As mentioned in a few other articles already, a big year-end RadeonSI OpenGL performance comparison on many different graphics cards will be published in the days ahead. But given Team Fortress 2 back to running nicely on RadeonSI without stability concerns, I decided to run fresh benchmarks on ten different GCN graphics cards to show the performance difference.

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Games for GNU/Linux

Filed under
Gaming

Games for GNU/Linux

Filed under
Gaming

Games for GNU/Linux

Filed under
Gaming

AMDGPU-PRO 16.50 vs. RadeonSI Git: Tomb Raider, Shadow of Mordor, WARHAMMER & Deus Ex

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Graphics/Benchmarks
Gaming

A few days ago I shared some fresh AMDGPU+RadeonSI benchmarks of Tomb Raider, Shadow of Mordor, and some other Linux games that need to be benchmarked manually due to shortcomings with these games. That earlier article with the open-source numbers was reserved for just Phoronix Premium supporters while available now to the public are those results compared to the new AMDGPU-PRO 16.50 Linux driver.

Last week I published AMDGPU-PRO 16.50 vs. Mesa 13.1-dev benchmarks using all of our Linux game testing suspects of titles that meet our automated and reproducible testing requirements. In this article are benchmarks of the other games that unfortunately don't make the cut for our routine testing requirements and thus just receive the seldom treatment aside from when pursuing requests of Phoronix Premium readers.

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Games for GNU/Linux

Filed under
Gaming
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Linux is widely used in corporations now as the basis for everything from file servers to web servers to network security servers. The no-cost as well as commercial availability of distributions makes it an obvious choice in many scenarios. Distributions of Linux now power machines as small as the tiny Raspberry Pi to the largest supercomputers in the world. There is a wide variety of minimal and security hardened distributions, some of them designed for GPU workloads. Read more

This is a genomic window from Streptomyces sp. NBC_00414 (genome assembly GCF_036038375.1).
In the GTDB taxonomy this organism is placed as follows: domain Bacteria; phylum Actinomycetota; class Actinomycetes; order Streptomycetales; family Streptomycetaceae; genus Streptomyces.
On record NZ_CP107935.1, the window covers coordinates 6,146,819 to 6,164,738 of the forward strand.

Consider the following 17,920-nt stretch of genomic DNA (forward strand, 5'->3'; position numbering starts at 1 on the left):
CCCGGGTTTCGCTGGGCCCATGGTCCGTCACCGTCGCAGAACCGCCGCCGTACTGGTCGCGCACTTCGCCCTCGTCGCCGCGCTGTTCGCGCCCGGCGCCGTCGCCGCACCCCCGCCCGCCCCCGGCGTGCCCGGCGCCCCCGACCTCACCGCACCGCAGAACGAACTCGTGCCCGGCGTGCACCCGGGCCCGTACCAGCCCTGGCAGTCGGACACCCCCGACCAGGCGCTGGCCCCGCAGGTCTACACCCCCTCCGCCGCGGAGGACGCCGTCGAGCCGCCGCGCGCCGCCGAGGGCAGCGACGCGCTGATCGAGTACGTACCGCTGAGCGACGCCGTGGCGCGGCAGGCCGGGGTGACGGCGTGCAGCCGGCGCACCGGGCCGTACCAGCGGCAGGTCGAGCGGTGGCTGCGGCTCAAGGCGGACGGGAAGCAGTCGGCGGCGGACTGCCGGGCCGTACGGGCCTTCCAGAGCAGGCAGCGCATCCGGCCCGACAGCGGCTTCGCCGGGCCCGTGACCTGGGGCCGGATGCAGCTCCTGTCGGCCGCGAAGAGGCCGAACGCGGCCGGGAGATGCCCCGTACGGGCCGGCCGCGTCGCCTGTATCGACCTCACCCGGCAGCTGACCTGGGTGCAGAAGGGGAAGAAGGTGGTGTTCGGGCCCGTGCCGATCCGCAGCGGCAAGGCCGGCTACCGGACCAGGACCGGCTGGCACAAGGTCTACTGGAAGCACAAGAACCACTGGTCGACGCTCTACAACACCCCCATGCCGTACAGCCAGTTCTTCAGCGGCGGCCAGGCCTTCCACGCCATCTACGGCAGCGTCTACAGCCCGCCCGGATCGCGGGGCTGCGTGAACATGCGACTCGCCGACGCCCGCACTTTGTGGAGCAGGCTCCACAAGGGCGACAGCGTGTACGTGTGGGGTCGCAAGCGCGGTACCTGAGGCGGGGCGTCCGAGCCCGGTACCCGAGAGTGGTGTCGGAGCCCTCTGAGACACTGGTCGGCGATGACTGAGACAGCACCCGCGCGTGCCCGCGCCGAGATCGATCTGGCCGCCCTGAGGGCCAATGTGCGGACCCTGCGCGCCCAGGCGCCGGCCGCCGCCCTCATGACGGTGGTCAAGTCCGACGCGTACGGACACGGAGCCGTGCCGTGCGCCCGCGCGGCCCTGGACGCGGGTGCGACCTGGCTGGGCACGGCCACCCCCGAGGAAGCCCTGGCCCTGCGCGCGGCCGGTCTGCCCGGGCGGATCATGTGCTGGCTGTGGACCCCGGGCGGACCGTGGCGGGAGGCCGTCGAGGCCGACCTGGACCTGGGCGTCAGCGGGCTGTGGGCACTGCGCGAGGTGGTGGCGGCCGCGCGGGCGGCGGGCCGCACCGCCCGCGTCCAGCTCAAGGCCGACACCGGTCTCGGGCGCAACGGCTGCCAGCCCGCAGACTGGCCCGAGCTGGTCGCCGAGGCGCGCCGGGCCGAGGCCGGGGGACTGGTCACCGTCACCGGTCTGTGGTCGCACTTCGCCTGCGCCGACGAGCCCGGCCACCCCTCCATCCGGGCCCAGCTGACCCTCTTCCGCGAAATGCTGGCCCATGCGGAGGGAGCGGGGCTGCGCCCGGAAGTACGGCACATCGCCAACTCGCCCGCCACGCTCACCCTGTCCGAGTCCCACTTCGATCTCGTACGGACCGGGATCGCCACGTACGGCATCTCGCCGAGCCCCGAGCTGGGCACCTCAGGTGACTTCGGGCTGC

IBM’s Systems With GNU/Linux

  • IBM Gives Power Systems Rebates For Linux Workloads
    Big Blue has made no secret whatsoever that it wants to ride the Linux wave up with the Power Systems platform, and its marketeers are doing what they can to sweeten the hardware deals as best they can without adversely affecting the top and bottom line at IBM in general and the Power Systems division in particular to help that Linux cause along.
  • Drilling Down Into IBM’s System Group
    The most obvious thing is that IBM’s revenues and profits continue to shrink, but the downside is getting smaller and smaller, and we think that IBM’s core systems business will start to level out this year and maybe even grow by the third or fourth quarter, depending on when Power9-based Power Systems and z14-based System z mainframes hit the market. In the final period of 2016, IBM’s overall revenues were $21.77 billion, down 1.1 percent from a year ago, and net income rose by nearly a point to $4.5 billion. This is sure a lot better than a year ago, when IBM’s revenues fell by 8.4 percent to $22 billion and its net income fell by 18.6 percent to $4.46 billion. For the full 2016 year, IBM’s revenues were off 2.1 percent to $79.85 billion, but its “real” systems business, which includes servers, storage, switching, systems software, databases, transaction monitors, and tech support and financing for its own iron, fell by 8.3 percent to $26.1 billion. (That’s our estimate; IBM does not break out sales this way, but we have some pretty good guesses on how it all breaks down.)

Security News

  • DB Ransom Attacks Spread to CouchDB and Hadoop [Ed: Get sysadmins who know what they are doing, as misconfigurations are expensive]
  • Security advisories for Monday
  • Return on Risk Investment
  • Widely used WebEx plugin for Chrome will execute attack code—patch now!
    The Chrome browser extension for Cisco Systems WebEx communications and collaboration service was just updated to fix a vulnerability that leaves all 20 million users susceptible to drive-by attacks that can be carried out by just about any website they visit.
  • DDoS attacks larger, more frequent and complex says Arbor
    Distributed denial-of-service (DDoS) attacks are becoming more frequent and complex, forcing businesses to deploy purpose-built DDoS protection solutions, according to a new infrastructure security report which warns that the threat landscape has been transformed by the emergence of Internet of Things (IoT) botnets. The annual worldwide infrastructure security report from Arbor Networks - the security division of NETSCOUT - reveals that the largest distributed denial-of-service (DDoS) attack reported in 2016 was 800 Gbps, a 60% increase over 2015’s largest attack of 500 Gbps.